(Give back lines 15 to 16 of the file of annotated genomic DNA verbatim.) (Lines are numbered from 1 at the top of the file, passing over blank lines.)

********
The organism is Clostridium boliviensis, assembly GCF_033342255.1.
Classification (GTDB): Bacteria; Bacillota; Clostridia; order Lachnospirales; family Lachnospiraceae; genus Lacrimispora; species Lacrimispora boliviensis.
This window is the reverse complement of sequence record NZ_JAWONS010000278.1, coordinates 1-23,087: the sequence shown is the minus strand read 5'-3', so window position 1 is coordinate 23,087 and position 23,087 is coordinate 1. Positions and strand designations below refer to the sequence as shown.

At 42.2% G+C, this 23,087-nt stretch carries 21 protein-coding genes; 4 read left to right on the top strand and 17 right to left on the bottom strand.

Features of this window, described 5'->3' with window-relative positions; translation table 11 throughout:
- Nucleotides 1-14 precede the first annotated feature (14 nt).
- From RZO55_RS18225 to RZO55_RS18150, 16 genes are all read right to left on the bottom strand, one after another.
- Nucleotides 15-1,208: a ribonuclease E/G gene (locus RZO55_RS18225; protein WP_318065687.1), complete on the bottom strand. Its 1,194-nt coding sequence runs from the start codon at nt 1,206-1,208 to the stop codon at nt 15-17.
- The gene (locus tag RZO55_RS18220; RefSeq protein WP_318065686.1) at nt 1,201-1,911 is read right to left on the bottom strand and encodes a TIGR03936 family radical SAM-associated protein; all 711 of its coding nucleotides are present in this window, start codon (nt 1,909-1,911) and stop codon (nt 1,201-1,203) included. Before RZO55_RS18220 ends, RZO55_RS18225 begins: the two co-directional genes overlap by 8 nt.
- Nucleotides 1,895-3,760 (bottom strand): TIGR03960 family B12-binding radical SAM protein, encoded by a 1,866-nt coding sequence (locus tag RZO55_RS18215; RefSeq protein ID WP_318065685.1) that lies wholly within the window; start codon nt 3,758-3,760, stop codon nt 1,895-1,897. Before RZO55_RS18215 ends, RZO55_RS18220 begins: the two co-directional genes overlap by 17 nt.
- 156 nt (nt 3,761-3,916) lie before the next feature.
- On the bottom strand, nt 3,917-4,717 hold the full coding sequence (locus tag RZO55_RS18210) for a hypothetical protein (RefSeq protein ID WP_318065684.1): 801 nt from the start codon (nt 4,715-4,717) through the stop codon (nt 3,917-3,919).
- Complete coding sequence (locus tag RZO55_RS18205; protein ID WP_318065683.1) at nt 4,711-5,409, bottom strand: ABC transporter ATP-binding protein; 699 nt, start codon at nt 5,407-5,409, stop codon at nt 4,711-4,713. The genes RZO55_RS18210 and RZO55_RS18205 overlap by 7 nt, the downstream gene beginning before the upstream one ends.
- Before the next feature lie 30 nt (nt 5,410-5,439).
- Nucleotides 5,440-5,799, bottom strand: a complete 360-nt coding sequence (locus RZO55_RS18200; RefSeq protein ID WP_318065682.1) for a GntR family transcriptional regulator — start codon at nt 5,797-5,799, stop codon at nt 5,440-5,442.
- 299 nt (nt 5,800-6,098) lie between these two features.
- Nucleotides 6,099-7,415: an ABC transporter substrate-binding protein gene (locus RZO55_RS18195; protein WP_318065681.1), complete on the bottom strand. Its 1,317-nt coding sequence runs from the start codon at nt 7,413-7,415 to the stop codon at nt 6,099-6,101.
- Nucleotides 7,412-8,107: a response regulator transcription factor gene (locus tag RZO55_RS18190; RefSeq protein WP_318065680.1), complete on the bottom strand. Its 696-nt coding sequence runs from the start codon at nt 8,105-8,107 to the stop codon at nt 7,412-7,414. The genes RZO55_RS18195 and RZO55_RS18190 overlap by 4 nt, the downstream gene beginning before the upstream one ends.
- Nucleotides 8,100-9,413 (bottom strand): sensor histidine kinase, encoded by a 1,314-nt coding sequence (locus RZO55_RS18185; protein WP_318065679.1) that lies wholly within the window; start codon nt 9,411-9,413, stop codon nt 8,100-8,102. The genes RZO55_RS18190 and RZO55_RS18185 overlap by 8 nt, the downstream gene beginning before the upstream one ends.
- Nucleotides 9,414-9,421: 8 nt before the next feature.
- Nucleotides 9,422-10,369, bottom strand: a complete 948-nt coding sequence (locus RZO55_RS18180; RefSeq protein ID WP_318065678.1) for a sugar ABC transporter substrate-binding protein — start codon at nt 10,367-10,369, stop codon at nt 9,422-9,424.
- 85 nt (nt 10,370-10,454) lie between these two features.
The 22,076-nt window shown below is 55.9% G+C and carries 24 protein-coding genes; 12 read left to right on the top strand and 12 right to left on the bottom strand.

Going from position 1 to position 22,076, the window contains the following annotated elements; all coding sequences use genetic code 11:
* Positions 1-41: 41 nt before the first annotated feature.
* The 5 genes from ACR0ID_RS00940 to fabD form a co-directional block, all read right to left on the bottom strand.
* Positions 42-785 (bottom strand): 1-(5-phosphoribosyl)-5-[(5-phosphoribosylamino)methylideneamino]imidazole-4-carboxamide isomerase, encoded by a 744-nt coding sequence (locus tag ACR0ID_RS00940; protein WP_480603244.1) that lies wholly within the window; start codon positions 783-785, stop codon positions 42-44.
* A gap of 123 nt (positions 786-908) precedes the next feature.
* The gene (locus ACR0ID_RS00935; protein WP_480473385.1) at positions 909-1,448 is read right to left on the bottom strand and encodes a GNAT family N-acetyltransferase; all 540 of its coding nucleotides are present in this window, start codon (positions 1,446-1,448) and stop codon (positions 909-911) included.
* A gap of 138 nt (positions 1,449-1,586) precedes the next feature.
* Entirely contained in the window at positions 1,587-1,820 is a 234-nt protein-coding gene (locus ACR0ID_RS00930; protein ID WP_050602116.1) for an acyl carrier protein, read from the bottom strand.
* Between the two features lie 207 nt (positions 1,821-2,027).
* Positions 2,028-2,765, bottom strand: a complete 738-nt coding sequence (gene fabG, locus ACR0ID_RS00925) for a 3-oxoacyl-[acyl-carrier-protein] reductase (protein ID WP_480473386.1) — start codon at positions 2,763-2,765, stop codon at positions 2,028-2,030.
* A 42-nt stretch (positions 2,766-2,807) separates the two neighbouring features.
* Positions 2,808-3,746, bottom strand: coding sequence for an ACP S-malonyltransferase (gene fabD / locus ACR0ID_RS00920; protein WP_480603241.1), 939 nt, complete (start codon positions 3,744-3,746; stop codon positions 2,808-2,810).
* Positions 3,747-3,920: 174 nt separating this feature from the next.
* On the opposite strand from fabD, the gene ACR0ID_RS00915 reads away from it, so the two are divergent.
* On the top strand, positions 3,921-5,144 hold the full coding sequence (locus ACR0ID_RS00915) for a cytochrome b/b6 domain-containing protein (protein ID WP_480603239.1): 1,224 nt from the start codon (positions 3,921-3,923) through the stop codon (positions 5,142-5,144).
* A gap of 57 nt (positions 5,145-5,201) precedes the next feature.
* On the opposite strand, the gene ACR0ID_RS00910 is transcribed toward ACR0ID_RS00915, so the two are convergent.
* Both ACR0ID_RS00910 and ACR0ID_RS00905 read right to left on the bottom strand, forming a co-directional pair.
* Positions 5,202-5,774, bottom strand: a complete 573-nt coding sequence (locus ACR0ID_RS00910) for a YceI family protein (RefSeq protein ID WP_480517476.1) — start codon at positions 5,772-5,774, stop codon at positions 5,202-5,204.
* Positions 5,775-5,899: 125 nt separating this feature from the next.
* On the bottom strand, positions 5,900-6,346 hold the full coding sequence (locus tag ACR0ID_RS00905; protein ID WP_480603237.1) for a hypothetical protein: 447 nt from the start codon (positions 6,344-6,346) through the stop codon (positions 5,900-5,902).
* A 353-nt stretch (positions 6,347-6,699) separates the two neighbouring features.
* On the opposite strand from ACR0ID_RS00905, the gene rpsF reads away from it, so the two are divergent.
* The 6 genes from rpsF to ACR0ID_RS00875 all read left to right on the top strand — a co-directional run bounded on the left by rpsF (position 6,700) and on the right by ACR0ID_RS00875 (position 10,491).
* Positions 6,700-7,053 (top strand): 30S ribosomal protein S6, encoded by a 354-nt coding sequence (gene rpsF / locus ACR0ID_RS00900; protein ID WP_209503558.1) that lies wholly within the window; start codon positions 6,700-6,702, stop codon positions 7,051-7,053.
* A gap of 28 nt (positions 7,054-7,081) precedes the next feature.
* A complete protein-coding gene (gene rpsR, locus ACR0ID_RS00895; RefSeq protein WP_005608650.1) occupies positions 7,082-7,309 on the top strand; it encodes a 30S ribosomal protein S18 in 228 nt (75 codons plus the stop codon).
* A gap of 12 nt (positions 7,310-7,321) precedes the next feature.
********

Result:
- Nucleotides 5,440-5,799, bottom strand: a complete 360-nt coding sequence (locus RZO55_RS18200; RefSeq protein ID WP_318065682.1) for a GntR family transcriptional regulator — start codon at nt 5,797-5,799, stop codon at nt 5,440-5,442.
- 299 nt (nt 5,800-6,098) lie between these two features.